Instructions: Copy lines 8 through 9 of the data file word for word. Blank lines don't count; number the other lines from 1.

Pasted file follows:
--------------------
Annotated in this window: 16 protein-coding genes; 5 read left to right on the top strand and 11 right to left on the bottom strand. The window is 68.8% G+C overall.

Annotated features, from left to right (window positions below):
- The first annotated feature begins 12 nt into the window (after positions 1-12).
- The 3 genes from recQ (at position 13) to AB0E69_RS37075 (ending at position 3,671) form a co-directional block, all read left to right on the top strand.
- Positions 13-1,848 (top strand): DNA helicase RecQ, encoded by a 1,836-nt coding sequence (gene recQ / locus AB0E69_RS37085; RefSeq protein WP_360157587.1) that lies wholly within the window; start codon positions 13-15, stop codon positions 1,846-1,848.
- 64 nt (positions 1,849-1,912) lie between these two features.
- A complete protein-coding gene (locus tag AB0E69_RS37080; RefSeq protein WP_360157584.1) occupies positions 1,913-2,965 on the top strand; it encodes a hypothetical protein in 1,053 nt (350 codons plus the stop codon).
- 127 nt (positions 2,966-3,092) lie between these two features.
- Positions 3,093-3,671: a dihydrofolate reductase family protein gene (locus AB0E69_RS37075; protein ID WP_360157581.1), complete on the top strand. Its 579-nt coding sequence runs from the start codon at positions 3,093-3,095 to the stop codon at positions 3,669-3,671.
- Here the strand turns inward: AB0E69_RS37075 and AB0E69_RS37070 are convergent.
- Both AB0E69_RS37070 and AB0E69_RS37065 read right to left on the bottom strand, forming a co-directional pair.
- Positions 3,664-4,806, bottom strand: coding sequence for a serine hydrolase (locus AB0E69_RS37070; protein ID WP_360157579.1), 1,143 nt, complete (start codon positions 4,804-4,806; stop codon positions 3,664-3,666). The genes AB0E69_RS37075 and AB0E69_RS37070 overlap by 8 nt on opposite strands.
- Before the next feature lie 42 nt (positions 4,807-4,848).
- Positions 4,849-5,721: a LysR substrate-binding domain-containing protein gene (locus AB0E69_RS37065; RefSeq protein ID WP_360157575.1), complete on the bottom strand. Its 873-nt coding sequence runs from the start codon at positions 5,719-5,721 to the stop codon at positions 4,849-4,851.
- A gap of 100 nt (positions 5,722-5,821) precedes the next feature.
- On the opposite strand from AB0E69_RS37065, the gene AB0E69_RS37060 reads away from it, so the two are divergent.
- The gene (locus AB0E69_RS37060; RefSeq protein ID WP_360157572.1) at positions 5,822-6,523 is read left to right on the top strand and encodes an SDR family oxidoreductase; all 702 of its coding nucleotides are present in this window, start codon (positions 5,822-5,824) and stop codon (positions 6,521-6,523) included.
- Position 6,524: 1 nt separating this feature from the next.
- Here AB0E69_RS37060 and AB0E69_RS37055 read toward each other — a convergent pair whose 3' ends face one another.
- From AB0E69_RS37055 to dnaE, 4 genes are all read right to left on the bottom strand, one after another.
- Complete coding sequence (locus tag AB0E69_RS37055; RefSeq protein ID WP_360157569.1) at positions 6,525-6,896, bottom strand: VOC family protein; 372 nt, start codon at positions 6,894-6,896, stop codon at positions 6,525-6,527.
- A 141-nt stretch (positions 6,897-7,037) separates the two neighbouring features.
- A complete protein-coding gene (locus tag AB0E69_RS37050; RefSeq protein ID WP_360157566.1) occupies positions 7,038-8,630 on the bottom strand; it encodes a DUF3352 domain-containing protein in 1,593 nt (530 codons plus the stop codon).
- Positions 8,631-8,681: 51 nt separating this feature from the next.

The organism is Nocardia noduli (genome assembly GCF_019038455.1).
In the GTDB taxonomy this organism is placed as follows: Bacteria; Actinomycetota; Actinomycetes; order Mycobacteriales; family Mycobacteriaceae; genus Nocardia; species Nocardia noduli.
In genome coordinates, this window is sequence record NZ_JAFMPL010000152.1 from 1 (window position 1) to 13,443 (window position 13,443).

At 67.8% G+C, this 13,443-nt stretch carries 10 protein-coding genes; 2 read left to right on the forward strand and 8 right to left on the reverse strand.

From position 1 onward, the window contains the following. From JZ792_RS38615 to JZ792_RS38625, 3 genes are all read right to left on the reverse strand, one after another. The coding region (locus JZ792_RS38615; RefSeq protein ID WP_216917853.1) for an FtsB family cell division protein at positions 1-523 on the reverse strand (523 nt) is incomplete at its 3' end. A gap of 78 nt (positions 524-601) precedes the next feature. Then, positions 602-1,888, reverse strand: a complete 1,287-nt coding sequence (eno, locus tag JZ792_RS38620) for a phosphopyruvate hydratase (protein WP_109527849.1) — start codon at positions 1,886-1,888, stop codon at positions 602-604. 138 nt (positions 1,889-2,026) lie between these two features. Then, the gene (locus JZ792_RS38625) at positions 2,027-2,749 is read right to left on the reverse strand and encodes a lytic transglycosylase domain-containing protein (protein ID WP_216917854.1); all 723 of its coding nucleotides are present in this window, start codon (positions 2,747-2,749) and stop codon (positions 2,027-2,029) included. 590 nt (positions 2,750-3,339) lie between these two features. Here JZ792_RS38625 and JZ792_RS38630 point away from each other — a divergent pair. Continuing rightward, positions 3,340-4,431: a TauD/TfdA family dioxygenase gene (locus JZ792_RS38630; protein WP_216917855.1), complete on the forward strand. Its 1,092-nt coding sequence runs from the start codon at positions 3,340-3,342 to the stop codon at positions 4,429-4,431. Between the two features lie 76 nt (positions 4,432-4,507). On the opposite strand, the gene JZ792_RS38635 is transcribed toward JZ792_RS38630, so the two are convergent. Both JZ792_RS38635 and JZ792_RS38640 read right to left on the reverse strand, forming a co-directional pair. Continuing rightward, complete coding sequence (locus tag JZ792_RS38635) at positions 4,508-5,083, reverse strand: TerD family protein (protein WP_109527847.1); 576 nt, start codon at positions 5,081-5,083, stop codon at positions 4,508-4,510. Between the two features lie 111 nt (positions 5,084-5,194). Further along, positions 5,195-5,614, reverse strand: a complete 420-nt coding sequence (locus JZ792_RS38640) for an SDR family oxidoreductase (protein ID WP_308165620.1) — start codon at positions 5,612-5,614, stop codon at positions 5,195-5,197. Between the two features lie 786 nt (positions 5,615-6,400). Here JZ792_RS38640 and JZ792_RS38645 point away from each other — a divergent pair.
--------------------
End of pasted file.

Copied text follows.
- 127 nt (positions 2,966-3,092) lie between these two features.
- Positions 3,093-3,671: a dihydrofolate reductase family protein gene (locus AB0E69_RS37075; protein ID WP_360157581.1), complete on the top strand. Its 579-nt coding sequence runs from the start codon at positions 3,093-3,095 to the stop codon at positions 3,669-3,671.